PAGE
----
Testicular pain after inguinal hernia repair: An approach to resection of the genital branch of genitofemoral nerve

Ivica Ducic, A. Lee Dellon

Research output: Contribution to journalArticlepeer-review

Abstract

BACKGROUND: The neuropathic groin pain after inguinal hernia repair is usually due to a neuroma of the ilioinguinal, iliohypogastric, or genitofemoral nerve. When the postherniorrhaphy pain symptoms include mostly testicular pain, then the genital branch of the genitofemoral nerve comes first in the differential diagnosis. Nerve blocks are helpful in determining which of the three nerves is implicated in the pain syndrome. Although the surgical approach to the ilioinguinal nerve is now well established, it has been difficult to identify the genitofemoral reliably enough to permit resection of this nerve. STUDY DESIGN: Anatomic cadaver dissections of nerves exiting the lumbosacral plexus were performed. Their course was followed to their final terminations. Based on these findings, an operative approach was designed to address the involved nerve at a specific site. The results and outcomes were prospectively followed. RESULTS: The present anatomic study identifies the site within the inguinal canal where the genital branch of the genitofemoral nerve may be identified. The designed operative approach points to the proximal site of the canal to be opened for an exposure. It also dictates that the nerve should be dissected and resected proximal to the surgical repair or mesh reconstruction, which allows its retroperitoneal placement. All four patients were relieved of their preoperative symptoms using this approach. CONCLUSIONS: Severe and chronic testicular pain after inguinal hernia repair can be treated by a designed approach that identifies the genital branch of the genitofemoral nerve in the proximal inguinal canal, its resection point proximal to the previous operative field, and placement behind the peritoneum.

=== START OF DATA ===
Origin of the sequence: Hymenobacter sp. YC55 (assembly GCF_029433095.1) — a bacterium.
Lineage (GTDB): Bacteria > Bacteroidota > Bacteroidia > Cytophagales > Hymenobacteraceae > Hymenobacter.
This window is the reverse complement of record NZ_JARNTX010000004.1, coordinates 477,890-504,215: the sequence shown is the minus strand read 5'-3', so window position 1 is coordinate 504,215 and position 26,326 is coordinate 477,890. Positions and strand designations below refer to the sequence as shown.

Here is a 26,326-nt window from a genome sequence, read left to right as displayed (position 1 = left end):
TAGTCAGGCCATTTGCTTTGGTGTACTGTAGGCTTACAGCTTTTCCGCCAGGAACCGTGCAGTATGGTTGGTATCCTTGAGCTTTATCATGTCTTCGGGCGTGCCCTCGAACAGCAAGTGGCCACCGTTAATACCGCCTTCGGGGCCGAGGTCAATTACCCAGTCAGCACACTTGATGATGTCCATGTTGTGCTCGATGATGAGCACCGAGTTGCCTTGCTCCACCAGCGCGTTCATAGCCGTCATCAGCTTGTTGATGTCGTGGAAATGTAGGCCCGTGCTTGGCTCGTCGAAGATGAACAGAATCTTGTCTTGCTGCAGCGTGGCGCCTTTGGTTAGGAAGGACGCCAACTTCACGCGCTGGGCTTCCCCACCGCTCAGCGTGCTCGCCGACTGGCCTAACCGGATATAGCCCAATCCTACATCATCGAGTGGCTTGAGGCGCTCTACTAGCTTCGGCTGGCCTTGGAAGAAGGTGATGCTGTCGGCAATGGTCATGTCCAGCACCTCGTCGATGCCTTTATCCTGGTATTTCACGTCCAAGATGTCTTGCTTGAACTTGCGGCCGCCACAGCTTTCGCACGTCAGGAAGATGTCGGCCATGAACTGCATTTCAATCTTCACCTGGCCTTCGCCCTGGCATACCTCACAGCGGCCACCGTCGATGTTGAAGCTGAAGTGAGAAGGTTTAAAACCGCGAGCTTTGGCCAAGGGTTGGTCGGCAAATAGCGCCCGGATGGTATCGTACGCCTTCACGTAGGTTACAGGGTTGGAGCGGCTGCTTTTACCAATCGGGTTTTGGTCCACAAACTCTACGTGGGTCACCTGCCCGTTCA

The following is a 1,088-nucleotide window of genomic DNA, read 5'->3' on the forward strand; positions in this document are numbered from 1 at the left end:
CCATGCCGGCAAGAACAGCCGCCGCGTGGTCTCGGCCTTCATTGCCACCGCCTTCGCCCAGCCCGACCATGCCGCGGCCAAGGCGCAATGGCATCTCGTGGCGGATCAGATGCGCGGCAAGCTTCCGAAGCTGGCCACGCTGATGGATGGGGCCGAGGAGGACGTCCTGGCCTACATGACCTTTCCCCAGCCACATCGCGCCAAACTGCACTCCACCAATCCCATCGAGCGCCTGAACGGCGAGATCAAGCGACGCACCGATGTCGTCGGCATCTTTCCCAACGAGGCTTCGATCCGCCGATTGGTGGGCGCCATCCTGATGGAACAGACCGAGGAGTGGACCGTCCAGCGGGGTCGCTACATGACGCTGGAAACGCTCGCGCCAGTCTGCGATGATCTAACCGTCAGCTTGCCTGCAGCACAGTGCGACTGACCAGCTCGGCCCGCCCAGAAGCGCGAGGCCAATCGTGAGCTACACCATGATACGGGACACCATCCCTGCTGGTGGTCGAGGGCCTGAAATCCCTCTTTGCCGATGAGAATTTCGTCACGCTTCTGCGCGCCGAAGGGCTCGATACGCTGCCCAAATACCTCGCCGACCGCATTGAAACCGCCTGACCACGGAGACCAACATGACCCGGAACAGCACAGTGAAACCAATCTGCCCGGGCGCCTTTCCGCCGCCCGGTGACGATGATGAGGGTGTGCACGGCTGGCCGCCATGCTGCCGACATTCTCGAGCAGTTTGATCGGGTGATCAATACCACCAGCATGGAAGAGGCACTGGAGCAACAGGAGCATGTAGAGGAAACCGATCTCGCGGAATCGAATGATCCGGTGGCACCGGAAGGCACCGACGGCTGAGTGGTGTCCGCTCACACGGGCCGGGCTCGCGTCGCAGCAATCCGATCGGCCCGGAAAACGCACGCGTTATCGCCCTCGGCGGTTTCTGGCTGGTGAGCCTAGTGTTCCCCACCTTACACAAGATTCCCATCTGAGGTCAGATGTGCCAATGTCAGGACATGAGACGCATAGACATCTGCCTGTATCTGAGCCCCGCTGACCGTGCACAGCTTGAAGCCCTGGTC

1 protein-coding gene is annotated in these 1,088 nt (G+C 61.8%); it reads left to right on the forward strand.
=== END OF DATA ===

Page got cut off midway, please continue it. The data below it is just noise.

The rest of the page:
Original languageEnglish (US)
Pages (from-to)181-184
Number of pages4
JournalJournal of the American College of Surgeons
Volume198
Issue number2
DOIs
StatePublished - Feb 2004

ASJC Scopus subject areas

  • Surgery

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